Published Online: March 02, 2017
Ji Li, Nicola J. Stagg, Jennifer Johnston, Michael J. Harris, Sam A. Menzies, Danielle DiCara, Vanessa Clark, Maria Hristopoulos, Ryan Cook, Dionysos Slaga, Rin Nakamura, Luke McCarty, Siddharth Sukumaran, Elizabeth Luis, Zhengmao Ye, Thomas D. Wu, Teiko Sumiyoshi, Dimitry Danilenko, Genee Y. Lee, Klara Totpal, Diego Ellerman, Isidro Hötzel, John R. James, Teemu T. Junttila.
- Prevalence of FcRH5 expression in multiple myeloma is 100%
- Anti-FcRH5/CD3 TDB redirects T cells to kill myeloma cells
- Target clustering and CD45 exclusion activate T cells
- Anti-FcRH5/CD3 TDB is a highly efficacious immunotherapy for myeloma
The anti-FcRH5/CD3 T cell-dependent bispecific antibody (TDB) targets the B cell lineage marker FcRH5 expressed in multiple myeloma (MM) tumor cells. We demonstrate that TDBs trigger T cell receptor activation by inducing target clustering and exclusion of CD45 phosphatase from the synapse. The dimensions of the target molecule play a key role in the efficiency of the synapse formation. The anti-FcRH5/CD3 TDB kills human plasma cells and patient-derived myeloma cells at picomolar concentrations and results in complete depletion of B cells and bone marrow plasma cells in cynomolgus monkeys. These data demonstrate the potential for the anti-FcRH5/CD3 TDB, alone or in combination with inhibition of PD-1/PD-L1 signaling, in the treatment of MM and other B cell malignancies.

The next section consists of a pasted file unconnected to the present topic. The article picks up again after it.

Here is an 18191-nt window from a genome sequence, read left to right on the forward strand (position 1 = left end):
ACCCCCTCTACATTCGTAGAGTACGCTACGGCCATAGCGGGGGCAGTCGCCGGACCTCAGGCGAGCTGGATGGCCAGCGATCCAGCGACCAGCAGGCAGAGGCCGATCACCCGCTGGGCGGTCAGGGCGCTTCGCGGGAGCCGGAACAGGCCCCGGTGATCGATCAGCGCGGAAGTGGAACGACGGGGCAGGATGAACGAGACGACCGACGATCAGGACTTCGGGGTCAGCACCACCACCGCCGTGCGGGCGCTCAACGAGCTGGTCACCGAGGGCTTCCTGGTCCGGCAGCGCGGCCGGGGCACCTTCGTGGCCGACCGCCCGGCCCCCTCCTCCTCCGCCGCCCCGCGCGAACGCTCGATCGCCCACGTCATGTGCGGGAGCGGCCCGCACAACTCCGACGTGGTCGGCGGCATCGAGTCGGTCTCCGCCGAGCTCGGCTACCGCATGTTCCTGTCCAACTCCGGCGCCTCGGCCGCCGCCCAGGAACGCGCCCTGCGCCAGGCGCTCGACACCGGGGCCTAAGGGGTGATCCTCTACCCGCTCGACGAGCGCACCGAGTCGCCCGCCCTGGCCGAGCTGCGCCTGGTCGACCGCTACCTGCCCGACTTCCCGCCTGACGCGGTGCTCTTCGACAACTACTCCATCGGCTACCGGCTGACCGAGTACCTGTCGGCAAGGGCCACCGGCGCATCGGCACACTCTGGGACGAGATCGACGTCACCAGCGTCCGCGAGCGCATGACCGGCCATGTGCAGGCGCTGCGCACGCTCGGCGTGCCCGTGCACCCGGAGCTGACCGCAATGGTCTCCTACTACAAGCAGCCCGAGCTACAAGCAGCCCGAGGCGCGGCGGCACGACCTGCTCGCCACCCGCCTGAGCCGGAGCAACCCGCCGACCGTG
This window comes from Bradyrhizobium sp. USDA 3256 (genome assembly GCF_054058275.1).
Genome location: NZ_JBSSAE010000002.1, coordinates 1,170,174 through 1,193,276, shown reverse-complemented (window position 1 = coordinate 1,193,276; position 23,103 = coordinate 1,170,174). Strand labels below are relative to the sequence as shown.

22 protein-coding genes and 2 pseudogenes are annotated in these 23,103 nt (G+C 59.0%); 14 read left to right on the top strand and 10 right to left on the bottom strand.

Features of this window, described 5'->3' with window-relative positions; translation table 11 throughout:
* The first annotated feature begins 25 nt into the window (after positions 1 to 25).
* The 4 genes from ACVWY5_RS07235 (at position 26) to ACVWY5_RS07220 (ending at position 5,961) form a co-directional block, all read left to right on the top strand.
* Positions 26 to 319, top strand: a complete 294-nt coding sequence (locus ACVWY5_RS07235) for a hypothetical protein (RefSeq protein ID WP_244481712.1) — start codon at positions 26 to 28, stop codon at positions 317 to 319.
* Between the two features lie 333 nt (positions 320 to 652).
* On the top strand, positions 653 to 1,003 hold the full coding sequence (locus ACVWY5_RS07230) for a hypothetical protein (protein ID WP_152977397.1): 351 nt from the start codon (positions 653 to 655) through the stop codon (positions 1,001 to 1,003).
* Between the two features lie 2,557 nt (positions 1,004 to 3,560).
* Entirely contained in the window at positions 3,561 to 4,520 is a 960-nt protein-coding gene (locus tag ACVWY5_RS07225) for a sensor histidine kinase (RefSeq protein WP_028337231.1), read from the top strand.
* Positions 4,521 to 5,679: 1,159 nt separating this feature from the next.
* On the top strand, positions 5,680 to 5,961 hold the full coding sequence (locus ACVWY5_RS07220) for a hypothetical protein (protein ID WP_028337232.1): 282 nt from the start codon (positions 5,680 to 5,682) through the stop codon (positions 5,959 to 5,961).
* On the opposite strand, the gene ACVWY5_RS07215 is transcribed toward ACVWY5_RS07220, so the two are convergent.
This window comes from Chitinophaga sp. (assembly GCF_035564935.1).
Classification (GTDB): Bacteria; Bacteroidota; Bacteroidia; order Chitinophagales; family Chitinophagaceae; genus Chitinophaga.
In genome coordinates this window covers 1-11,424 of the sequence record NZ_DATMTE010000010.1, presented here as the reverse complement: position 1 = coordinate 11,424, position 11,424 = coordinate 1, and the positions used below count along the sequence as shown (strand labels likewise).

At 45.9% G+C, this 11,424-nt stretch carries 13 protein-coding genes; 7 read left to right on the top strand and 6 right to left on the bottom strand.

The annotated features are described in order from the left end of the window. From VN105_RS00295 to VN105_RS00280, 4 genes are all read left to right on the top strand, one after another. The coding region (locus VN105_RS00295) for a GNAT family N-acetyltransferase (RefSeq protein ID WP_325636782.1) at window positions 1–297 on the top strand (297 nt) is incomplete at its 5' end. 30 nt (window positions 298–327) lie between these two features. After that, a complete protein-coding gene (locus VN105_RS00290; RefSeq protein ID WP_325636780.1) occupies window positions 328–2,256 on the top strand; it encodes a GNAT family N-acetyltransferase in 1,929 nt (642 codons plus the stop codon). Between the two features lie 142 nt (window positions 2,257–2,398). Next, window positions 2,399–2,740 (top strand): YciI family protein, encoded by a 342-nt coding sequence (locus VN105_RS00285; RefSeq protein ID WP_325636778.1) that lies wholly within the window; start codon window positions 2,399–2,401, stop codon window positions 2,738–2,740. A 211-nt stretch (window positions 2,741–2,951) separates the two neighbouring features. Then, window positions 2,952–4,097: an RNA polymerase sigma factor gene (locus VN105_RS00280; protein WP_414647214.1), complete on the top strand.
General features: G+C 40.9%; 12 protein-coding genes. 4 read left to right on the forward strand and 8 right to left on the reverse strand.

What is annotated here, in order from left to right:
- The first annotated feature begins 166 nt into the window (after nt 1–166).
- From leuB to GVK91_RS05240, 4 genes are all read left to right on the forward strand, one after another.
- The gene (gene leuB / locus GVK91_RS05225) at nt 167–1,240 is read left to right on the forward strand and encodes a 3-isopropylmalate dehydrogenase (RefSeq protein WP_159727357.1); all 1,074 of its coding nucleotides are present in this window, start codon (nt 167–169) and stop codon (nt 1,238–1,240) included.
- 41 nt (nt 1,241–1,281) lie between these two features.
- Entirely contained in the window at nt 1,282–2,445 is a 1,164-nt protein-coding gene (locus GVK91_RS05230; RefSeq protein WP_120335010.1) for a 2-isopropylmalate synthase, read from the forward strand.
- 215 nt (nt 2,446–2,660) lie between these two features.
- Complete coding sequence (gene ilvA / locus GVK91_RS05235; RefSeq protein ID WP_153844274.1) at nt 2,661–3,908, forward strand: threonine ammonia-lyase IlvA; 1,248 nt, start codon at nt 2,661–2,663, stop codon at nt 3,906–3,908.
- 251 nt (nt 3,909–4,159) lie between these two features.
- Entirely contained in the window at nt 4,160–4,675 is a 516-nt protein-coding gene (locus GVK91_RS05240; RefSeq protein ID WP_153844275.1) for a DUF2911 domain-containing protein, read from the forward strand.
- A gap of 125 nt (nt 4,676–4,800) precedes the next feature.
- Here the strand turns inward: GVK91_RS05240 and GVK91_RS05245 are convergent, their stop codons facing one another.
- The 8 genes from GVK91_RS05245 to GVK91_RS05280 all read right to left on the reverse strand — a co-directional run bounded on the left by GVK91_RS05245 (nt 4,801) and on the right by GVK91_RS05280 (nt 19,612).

Our study describes how CD3-bispecific antibody “triggers” intracellular T cell signaling and shows that the dimensions of the target molecule and epitope location play a key role in the efficiency of the synapse formation and subsequent T cell activation. These findings are important for future design of T cell-recruiting therapies. Using this information we developed and preclinically validated an anti-FcRH5/CD3 TDB as an immunotherapy for multiple myeloma. The anti-FcRH5/CD3 TDB is highly efficacious in the killing of myeloma cells and depletes bone marrow plasma cells in primates.
Multiple myeloma (MM) is an incurable malignancy of plasma cells characterized by dysregulated growth of abnormal plasma cells in the bone marrow and overproduction of intact monoclonal immunoglobulins that ultimately lead to clinical manifestations including skeletal lesions, renal failure, anemia, and hypercalcemia. Currently the backbone of MM treatment involves combinations of proteasome inhibitors (PIs), immunomodulators, and corticosteroids, with bone marrow transplantation as an additional option for eligible patients. Newer agents are being developed for the treatment of MM, including the monoclonal antibodies targeting CD38 (daratumomab) and SLAMF7 (elotuzumab). Nevertheless, despite progressive improvements in myeloma treatment, the mortality rate remains high and median survival remains less than 5 years (http://seer.cancer.gov/).